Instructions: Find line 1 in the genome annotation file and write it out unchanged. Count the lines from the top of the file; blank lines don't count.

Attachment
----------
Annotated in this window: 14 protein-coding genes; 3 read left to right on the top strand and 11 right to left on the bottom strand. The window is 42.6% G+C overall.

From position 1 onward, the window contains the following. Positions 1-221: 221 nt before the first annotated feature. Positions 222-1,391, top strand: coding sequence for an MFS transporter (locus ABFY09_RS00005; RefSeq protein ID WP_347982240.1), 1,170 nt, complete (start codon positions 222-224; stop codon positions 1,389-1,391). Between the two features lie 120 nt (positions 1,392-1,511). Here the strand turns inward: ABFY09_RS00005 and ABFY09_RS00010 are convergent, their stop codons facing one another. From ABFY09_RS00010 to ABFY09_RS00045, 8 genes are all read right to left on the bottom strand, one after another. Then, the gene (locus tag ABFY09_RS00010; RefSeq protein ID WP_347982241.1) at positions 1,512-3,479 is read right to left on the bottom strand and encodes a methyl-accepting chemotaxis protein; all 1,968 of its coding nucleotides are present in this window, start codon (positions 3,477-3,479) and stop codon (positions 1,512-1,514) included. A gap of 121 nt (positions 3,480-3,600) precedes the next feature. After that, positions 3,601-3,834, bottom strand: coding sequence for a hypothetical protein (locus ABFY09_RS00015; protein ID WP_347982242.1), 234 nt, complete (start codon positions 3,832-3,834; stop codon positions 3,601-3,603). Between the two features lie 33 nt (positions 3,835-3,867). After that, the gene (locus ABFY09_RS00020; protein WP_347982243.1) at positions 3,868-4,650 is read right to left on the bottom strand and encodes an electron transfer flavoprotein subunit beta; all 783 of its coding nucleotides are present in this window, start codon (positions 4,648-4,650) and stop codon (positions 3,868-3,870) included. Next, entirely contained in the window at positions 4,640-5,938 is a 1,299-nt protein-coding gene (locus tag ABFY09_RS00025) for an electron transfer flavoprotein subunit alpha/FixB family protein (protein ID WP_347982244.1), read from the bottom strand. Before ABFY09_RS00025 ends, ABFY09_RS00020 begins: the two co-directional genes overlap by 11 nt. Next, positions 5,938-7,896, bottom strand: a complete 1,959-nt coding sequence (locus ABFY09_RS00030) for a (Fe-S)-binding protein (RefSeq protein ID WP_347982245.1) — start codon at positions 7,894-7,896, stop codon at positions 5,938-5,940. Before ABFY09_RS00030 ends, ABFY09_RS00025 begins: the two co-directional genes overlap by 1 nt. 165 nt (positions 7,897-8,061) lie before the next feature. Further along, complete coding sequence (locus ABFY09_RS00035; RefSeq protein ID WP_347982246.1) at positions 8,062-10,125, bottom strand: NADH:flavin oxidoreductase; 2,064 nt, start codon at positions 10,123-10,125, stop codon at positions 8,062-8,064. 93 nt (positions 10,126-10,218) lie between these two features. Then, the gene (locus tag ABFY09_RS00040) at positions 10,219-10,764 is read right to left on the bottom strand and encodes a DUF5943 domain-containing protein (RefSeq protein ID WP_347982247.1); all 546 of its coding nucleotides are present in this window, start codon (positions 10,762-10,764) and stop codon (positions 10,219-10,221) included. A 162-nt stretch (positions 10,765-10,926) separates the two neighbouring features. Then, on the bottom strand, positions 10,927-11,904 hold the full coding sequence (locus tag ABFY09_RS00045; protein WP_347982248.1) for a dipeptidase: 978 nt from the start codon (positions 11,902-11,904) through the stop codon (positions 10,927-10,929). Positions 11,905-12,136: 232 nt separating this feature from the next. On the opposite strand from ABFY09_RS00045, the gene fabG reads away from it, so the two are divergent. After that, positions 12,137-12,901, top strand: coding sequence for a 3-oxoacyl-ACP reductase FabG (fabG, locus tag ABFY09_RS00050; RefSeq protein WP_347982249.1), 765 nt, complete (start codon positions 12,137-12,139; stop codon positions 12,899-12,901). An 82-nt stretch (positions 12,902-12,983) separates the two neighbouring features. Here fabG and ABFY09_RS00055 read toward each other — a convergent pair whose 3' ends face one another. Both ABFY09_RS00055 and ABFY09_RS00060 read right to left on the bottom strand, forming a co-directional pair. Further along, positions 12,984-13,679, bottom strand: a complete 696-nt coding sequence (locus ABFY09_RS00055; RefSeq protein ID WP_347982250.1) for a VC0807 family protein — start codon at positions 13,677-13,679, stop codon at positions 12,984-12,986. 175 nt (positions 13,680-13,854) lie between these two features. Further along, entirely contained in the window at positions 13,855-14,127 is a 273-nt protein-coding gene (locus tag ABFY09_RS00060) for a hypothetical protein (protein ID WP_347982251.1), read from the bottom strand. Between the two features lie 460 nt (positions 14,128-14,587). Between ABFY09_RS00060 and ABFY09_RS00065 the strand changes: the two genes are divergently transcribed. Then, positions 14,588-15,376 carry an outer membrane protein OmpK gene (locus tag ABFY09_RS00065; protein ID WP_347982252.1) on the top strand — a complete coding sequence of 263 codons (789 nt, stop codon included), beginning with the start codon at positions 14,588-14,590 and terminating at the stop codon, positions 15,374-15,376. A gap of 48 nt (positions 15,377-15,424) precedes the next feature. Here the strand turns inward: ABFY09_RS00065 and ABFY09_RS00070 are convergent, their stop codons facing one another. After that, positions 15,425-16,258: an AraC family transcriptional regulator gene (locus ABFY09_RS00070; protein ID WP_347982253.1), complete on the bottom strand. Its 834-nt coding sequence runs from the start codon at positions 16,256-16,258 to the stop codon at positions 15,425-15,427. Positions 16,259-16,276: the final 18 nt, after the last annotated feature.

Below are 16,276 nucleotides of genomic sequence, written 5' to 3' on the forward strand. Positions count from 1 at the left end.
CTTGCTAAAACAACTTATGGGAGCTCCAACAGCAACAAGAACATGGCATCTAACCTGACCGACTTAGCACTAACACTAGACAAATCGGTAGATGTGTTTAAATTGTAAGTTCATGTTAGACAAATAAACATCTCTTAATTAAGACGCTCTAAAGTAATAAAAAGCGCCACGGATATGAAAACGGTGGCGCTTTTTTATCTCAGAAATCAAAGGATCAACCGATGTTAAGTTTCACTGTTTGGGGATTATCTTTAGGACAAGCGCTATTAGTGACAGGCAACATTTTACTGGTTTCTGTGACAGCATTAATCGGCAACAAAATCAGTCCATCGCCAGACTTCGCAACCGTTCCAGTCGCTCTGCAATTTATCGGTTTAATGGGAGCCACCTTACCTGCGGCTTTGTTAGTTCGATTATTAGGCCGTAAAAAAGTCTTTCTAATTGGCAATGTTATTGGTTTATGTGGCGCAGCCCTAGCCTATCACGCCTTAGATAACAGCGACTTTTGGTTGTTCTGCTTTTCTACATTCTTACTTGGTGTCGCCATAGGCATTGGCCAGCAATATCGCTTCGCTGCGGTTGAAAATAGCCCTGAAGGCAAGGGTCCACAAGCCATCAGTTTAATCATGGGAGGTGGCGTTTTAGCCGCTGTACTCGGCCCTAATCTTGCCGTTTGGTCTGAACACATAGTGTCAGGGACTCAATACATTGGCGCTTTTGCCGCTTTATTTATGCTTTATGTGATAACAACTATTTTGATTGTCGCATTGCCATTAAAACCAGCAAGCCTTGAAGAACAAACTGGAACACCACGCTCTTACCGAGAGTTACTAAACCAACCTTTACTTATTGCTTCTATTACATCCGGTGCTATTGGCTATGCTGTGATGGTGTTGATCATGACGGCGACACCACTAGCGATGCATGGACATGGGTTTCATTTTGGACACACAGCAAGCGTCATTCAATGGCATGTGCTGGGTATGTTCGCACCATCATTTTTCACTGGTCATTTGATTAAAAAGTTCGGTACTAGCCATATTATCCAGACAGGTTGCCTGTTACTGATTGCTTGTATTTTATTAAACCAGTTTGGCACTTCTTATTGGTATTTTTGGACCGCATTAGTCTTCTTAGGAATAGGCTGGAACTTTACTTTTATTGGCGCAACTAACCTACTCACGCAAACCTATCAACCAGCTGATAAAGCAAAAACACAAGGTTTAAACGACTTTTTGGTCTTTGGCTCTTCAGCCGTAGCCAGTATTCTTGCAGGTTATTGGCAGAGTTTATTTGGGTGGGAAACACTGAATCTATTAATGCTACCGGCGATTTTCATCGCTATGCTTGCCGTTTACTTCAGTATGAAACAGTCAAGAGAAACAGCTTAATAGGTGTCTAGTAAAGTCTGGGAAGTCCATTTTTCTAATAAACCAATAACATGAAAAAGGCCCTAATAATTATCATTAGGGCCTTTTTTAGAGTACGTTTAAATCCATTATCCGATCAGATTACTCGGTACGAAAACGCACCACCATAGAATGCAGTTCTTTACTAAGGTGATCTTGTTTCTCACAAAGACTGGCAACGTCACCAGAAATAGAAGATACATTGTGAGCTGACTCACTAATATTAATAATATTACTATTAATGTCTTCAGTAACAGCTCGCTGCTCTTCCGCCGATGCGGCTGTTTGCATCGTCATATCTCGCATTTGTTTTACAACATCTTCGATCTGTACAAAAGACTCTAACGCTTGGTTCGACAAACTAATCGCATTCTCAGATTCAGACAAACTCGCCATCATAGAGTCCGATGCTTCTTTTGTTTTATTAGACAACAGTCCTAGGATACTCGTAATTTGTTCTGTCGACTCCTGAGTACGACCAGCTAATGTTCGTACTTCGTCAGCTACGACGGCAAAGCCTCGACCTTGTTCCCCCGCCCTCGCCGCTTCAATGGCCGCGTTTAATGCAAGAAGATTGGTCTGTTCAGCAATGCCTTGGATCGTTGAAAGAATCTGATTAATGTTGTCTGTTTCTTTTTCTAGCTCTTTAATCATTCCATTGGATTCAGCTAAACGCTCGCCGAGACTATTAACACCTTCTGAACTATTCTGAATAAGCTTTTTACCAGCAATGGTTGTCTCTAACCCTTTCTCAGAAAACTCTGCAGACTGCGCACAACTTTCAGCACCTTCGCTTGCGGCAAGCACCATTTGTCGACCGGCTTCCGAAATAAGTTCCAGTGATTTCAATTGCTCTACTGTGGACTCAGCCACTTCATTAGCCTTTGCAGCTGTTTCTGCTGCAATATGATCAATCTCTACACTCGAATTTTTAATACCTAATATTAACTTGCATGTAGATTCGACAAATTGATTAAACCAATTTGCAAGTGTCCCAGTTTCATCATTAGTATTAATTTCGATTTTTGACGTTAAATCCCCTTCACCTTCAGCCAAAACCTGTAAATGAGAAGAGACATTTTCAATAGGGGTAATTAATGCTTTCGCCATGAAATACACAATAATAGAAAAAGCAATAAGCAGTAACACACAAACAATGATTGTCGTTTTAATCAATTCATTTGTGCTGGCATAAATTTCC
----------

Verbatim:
Annotated in this window: 14 protein-coding genes; 3 read left to right on the top strand and 11 right to left on the bottom strand. The window is 42.6% G+C overall.